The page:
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Three Meat Producers for a Hungry Portfolio

Leo is a member of The Motley Fool Blog Network -- entries represent the personal opinion of the blogger and are not formally edited.

Long-term investors should always look for long-term macro trends in the market. Today, one of the most important global trends is the rapid growth of the global population, and the escalating demand for more food. Considering that the world’s population just topped seven billion, and the medium estimate from the UN calls for a population of ten billion by the end of the century, I’d say that basic food stocks, such as “protein processors,” are excellent buy-and-hold investments. Of these protein processors, which produce different types of meat, three companies are good bets for American investors - Tyson Foods (NYSE: TSN), Smithfield Foods (NYSE: SFD), and Pilgrim’s Pride (NASDAQ: PPC).

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Tyson is the world’s second largest protein processor of chicken, beef and pork. Smithfield Foods is the world’s largest pork producer, and owns operations in Latin America and Europe. Pilgrim’s Pride, which was formerly a U.S. company, is now a subsidiary of Brazilian food giant JBS. It is the largest chicken producer in the United States.

Stay safe, stay diverse

Of these companies, I believe that Tyson is the safest play on the rising demand for meat and poultry, due to its more diversified portfolio of products. Diseases - such as the avian flu, mad cow disease and the swine flu - all diminish demand for one kind of meat at certain times. Although these diseases often turn consumers away from one kind of meat, they rarely give up meat altogether. Tyson’s chicken, beef and pork operations are fairly balanced, and they all feed into its fourth segment, prepared foods.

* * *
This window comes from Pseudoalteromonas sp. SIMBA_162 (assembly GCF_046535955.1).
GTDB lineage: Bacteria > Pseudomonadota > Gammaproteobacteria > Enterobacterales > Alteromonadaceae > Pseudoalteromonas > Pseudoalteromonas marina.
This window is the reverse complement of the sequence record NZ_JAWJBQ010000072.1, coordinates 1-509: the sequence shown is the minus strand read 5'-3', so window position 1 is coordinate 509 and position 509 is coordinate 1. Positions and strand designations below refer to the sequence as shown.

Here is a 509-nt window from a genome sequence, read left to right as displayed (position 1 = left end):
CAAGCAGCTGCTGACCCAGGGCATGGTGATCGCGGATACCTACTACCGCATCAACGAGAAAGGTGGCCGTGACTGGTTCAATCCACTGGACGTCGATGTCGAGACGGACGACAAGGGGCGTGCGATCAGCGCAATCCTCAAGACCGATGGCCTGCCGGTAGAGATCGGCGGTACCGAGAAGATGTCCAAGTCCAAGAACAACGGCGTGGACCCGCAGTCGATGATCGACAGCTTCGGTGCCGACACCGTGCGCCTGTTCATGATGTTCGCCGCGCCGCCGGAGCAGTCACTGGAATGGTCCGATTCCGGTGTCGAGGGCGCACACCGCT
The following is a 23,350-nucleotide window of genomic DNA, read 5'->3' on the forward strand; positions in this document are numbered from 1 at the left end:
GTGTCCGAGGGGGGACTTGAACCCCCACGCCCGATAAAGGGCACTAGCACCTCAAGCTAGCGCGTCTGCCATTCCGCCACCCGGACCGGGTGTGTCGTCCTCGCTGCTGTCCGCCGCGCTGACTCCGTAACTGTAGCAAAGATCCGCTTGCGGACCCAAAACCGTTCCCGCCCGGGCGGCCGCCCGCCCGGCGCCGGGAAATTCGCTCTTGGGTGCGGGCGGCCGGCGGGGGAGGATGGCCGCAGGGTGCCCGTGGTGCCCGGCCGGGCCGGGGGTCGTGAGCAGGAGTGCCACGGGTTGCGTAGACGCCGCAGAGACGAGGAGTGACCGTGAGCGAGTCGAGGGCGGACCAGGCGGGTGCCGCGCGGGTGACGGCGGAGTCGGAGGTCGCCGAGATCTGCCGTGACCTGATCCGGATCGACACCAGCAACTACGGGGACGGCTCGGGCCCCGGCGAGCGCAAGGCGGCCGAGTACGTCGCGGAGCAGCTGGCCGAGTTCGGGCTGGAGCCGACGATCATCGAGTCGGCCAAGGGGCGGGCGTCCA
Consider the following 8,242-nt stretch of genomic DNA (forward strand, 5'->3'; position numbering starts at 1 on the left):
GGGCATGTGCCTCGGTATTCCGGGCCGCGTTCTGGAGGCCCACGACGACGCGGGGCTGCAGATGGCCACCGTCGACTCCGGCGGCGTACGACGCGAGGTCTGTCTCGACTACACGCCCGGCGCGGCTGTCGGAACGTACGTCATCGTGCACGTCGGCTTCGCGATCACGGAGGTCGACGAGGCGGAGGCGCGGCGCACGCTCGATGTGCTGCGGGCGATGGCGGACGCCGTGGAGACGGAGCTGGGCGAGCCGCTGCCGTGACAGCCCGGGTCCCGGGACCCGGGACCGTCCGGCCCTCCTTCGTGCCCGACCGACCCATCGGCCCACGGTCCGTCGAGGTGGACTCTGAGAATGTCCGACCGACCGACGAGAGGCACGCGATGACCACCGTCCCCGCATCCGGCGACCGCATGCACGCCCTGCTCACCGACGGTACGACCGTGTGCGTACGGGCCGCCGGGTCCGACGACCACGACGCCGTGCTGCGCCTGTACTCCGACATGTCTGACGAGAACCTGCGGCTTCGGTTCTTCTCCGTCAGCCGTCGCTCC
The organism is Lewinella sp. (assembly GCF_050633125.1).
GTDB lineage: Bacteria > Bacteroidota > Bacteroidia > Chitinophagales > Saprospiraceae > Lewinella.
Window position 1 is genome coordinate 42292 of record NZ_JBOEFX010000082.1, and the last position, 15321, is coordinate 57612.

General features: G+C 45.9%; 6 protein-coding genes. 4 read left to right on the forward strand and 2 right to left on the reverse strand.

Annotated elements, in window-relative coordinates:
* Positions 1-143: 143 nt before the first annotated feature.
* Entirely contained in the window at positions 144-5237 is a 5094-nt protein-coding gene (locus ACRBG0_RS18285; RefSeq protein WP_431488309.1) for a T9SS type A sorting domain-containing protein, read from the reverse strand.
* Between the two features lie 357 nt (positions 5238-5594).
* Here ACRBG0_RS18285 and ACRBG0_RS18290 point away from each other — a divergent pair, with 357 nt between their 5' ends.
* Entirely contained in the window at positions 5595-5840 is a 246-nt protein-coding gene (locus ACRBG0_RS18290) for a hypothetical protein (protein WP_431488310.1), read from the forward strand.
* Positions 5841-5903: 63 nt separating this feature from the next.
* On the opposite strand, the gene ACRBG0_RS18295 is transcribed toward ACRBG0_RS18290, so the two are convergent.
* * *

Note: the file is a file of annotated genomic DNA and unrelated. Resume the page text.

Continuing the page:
Tyson is also expanding its product line with lower sodium, whole-muscle deli hams, new chicken wing flavors, and new products made from dark chicken meat. It is also upgrading its Houston lunch meat plant in an effort to address demand for healthier lunch meats.

Survival of the biggest

Tyson’s core strength is its size. The company has 3,390 chicken facilities worldwide, which include processing plants, feeding mills, farm houses and hatcheries. It also has 12 beef and 9 pork processing facilities.

By comparison, Smithfield operates 25 pork facilities in the United States and six international locations, while Pilgrim’s Pride runs 68 chicken-related facilities, 8 prepared/packaged food plants and three pet food factories.

All three companies are expanding overseas. Tyson currently generates 20% of its annual revenue coming from international markets. Smithfield's international exposure is at 24%, while Pilgrim’s Pride is at 12%. Tyson is concentrating on growing its presence in China, Mexico, Brazil and Europe. During its first quarter conference call, the company’s management stated that strong sales in Mexico and Brazil offset startup costs in China. Looking forward, Tyson expects international sales to grow 12% to 18% annually, far higher than its projected 3% to 6% top line growth in domestic markets.